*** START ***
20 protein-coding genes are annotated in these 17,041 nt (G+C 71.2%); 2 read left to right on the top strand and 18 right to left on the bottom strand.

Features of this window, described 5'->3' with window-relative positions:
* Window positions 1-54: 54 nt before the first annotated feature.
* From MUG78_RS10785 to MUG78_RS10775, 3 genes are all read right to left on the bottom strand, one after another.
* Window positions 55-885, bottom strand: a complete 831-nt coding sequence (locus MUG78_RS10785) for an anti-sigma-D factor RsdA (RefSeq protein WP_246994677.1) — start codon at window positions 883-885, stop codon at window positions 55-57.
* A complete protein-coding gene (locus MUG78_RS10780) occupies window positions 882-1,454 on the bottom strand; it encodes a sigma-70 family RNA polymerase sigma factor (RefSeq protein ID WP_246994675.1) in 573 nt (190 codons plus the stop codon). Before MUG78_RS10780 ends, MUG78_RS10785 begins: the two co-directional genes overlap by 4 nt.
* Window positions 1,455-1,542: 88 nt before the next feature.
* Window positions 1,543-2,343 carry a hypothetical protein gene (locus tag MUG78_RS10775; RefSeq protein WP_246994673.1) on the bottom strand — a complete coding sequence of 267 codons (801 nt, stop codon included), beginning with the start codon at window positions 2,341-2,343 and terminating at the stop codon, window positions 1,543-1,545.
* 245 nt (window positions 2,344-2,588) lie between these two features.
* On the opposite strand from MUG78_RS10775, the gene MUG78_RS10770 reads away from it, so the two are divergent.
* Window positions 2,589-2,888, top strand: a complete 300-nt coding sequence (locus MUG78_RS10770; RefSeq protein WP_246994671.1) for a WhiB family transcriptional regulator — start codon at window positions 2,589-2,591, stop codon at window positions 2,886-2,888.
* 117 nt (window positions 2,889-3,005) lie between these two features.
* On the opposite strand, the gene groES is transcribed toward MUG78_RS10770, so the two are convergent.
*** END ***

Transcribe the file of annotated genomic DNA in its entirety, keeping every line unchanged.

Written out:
20 protein-coding genes are annotated in these 17,041 nt (G+C 71.2%); 2 read left to right on the top strand and 18 right to left on the bottom strand.

Features of this window, described 5'->3' with window-relative positions:
* Window positions 1-54: 54 nt before the first annotated feature.
* From MUG78_RS10785 to MUG78_RS10775, 3 genes are all read right to left on the bottom strand, one after another.
* Window positions 55-885, bottom strand: a complete 831-nt coding sequence (locus MUG78_RS10785) for an anti-sigma-D factor RsdA (RefSeq protein WP_246994677.1) — start codon at window positions 883-885, stop codon at window positions 55-57.
* A complete protein-coding gene (locus MUG78_RS10780) occupies window positions 882-1,454 on the bottom strand; it encodes a sigma-70 family RNA polymerase sigma factor (RefSeq protein ID WP_246994675.1) in 573 nt (190 codons plus the stop codon). Before MUG78_RS10780 ends, MUG78_RS10785 begins: the two co-directional genes overlap by 4 nt.
* Window positions 1,455-1,542: 88 nt before the next feature.
* Window positions 1,543-2,343 carry a hypothetical protein gene (locus tag MUG78_RS10775; RefSeq protein WP_246994673.1) on the bottom strand — a complete coding sequence of 267 codons (801 nt, stop codon included), beginning with the start codon at window positions 2,341-2,343 and terminating at the stop codon, window positions 1,543-1,545.
* 245 nt (window positions 2,344-2,588) lie between these two features.
* On the opposite strand from MUG78_RS10775, the gene MUG78_RS10770 reads away from it, so the two are divergent.
* Window positions 2,589-2,888, top strand: a complete 300-nt coding sequence (locus MUG78_RS10770; RefSeq protein WP_246994671.1) for a WhiB family transcriptional regulator — start codon at window positions 2,589-2,591, stop codon at window positions 2,886-2,888.
* 117 nt (window positions 2,889-3,005) lie between these two features.
* On the opposite strand, the gene groES is transcribed toward MUG78_RS10770, so the two are convergent.